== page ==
Less than a month after President Trump brokered the first peace agreement between Israel and another Middle Eastern country in more than 25 years, a member of Norway’s parliament nominated Trump for a Nobel Peace Prize.
According to Fox News, “the nomination submitted by Christian Tybring-Gjedde, a member of the Norwegian Parliament, lauded Trump for his efforts toward resolving protracted conflicts worldwide.”
Gjedde, a right wing leader of the Conservative Progress Party who’s has served in the Norwegian parliament since 2005 and is chairman of the Norwegian delegation to the NATO Parliamentary Assembly, told Fox “for his merit, I think he has done more trying to create peace between nations than most other Peace Prize nominees.”
Fox added, he said the “Trump administration has played a key role in the establishment of relations between Israel and the UAE.” Because of Trump’s actions, he thinks “other Middle Eastern countries will follow in the footsteps of the UAE, this agreement could be a game changer that will turn the Middle East into a region of cooperation and prosperity.”
Gjedde continued in his letter to the Nobel committee, writing, Trump played a “key role in facilitating contact between conflicting parties and … creating new dynamics in other protracted conflicts, such as the Kashmir border dispute between India and Pakistan, and the conflict between North and South Korea, as well as dealing with the nuclear capabilities of North Korea. Indeed, Trump has broken a 39-year-old streak of American Presidents either starting a war or bringing the United States into an international armed conflict. The last president to avoid doing so was Peace Prize laureate Jimmy Carter.”
Since Israel’s inception in 1947 following WWII, Arab nations for the most part have either been in outright war with the small Jewish state or refusing to recognize its right to exist. However, three countries have stood against the pack and normalized relations with Israel.
In 1978 during what would famously be known as the Camp David Accord, Jimmy Carter mediated a peace agreement between Israel and Egypt that has lasted over 40 years and counting. That act was cited by the Nobel Peace Prize committee as “the high-point of his presidential term,” and was one of the main reasons behind their decision to award Carter the prize in 2002.
Almost 20 years later, President Bill Clinton hosted a peace agreement signing between Israel and Jordan at the White House, marking the second time in Israel’s history where an Arab nation recognized the Jewish state. The treaty would not have been possible without Clinton promising to forgive $700 million worth of debt for Jordan.
On August 13th, 2020, ending a 25-year peace deal dry spell, the Trump administration led negotiations between Israel and the UAE where the two countries normalized relations in exchange for Israel suspending all future annexation of territory in the West Bank.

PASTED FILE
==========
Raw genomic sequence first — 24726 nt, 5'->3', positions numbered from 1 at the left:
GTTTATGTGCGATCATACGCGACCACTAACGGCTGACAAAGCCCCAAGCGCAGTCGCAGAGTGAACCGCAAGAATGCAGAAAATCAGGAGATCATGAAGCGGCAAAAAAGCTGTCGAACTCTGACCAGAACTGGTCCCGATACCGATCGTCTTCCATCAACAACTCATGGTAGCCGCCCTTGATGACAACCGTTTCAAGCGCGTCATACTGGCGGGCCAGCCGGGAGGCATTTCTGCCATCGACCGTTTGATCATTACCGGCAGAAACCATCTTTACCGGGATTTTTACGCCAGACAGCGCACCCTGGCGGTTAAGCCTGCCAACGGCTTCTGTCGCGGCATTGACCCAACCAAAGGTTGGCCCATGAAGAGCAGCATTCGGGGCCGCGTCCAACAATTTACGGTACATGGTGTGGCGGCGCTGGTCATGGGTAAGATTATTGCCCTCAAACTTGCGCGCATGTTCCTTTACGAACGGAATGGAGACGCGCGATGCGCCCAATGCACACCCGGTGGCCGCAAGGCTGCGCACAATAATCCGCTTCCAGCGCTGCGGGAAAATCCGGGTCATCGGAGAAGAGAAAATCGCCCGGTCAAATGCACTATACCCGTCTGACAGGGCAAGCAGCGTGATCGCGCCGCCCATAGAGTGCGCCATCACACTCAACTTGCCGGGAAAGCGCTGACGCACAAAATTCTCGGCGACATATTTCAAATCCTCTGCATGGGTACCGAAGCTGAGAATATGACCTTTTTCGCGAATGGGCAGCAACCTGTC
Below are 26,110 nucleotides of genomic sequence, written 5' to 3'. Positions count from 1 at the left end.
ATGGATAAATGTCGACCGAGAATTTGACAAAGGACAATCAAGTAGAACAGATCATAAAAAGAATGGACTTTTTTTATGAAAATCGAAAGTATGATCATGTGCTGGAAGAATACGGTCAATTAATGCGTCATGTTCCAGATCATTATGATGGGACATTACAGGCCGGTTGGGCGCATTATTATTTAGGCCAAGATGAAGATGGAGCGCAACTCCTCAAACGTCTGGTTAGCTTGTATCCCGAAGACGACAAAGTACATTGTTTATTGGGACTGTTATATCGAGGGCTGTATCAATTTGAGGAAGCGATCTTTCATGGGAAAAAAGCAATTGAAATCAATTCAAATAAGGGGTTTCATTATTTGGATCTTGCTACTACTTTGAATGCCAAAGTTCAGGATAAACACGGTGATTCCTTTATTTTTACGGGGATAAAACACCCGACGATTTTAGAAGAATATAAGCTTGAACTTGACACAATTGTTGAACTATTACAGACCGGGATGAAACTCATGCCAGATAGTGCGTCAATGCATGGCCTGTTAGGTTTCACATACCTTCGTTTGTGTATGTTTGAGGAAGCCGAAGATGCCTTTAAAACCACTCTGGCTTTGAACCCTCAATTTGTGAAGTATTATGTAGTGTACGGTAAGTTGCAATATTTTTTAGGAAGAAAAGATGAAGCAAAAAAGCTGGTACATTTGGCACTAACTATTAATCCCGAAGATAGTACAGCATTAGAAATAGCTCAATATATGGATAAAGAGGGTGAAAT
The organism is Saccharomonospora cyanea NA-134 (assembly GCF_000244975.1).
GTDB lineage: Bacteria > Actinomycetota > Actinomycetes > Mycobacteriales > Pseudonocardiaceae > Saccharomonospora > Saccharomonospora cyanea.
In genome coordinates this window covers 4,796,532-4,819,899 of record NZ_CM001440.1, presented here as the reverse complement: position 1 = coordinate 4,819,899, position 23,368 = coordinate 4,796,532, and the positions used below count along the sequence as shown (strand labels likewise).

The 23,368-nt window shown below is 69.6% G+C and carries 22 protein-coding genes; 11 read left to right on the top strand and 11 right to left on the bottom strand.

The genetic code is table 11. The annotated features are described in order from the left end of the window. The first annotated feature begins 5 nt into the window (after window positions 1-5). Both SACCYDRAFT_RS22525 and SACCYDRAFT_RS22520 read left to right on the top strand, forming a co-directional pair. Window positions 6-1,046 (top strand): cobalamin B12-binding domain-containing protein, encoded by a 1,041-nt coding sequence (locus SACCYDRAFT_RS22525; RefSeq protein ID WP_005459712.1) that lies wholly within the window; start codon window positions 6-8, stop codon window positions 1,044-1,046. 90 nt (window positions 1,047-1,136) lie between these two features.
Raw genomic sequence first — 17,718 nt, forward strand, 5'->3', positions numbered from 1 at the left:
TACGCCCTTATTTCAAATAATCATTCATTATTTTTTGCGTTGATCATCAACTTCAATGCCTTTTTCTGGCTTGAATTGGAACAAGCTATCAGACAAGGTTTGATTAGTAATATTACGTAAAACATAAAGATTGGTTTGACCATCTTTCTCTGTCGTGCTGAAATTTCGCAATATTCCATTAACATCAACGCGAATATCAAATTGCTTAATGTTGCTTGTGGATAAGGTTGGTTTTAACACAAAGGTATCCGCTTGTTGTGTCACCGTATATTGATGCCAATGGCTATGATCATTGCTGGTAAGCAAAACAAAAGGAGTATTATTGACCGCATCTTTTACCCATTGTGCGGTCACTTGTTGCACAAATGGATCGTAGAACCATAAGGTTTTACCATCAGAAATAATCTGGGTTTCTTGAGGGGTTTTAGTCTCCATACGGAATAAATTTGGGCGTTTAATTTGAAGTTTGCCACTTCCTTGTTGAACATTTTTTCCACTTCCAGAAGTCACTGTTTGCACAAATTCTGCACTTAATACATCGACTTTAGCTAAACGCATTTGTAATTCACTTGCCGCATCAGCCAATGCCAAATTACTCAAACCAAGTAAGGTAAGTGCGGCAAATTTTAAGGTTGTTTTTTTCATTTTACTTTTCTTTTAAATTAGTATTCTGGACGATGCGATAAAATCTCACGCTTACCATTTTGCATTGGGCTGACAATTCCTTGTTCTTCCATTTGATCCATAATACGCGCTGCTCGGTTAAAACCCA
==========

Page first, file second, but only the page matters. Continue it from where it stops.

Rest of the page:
Rumor has it Saudi Arabia may soon become the fourth nation to normalize relations with Israel, and being the wealthiest and most influential state in the region, that would be a game changer. In early September, Saudi Arabia opened its airspace to Israel, allowing Israeli to fly over the massive nation on their journey to the UAE, though the planes are still forbidden from landing.
This wasn’t the first time the Norwegian politician nominated Trump for the Nobel Peace Prize. After Trump became the first sitting U.S. president to meet with North Korean Dictator Kim Jong Un and convinced him to sign a denuclearization agreement with the US and South Korea in 2018, Gjedde submitted Trump to the Nobel committee. Obviously, he didn’t win, but Gjedde thinks this time might be different.
“I’m not a big Trump supporter,” he said. “The committee should look at the facts and judge him on the facts – not on the way he behaves sometimes. The people who have received the Peace Prize in recent years have done much less than Donald Trump. For example, Barack Obama did nothing.”
After nine months of being President, the Nobel Prize committee awarded President Obama with the esteemed award, saying his “vision of a world free from nuclear arms has powerfully stimulated disarmament and arms control negotiations,” and that he “captured the world’s attention and given its people hope for a better future.” At that point, the committee’s based their decision on the promise for change and the hope that Obama would eventually bring about greater peace throughout the world. At the time, Obama had not actually accomplished all the much on the world or domestic stage. He would later go on to expand America’s military presence overseas, launch drone strikes in over a dozen countries, and invade Libya without Congressional approval.
Oddly enough, Obama agreed with that criticism, saying in his acceptance speech, “to be honest, I do not feel that I deserve to be in the company of so many of the transformative figures who have been honored by this prize, men and women who’ve inspired me and inspired the entire world through their courageous pursuit of peace.”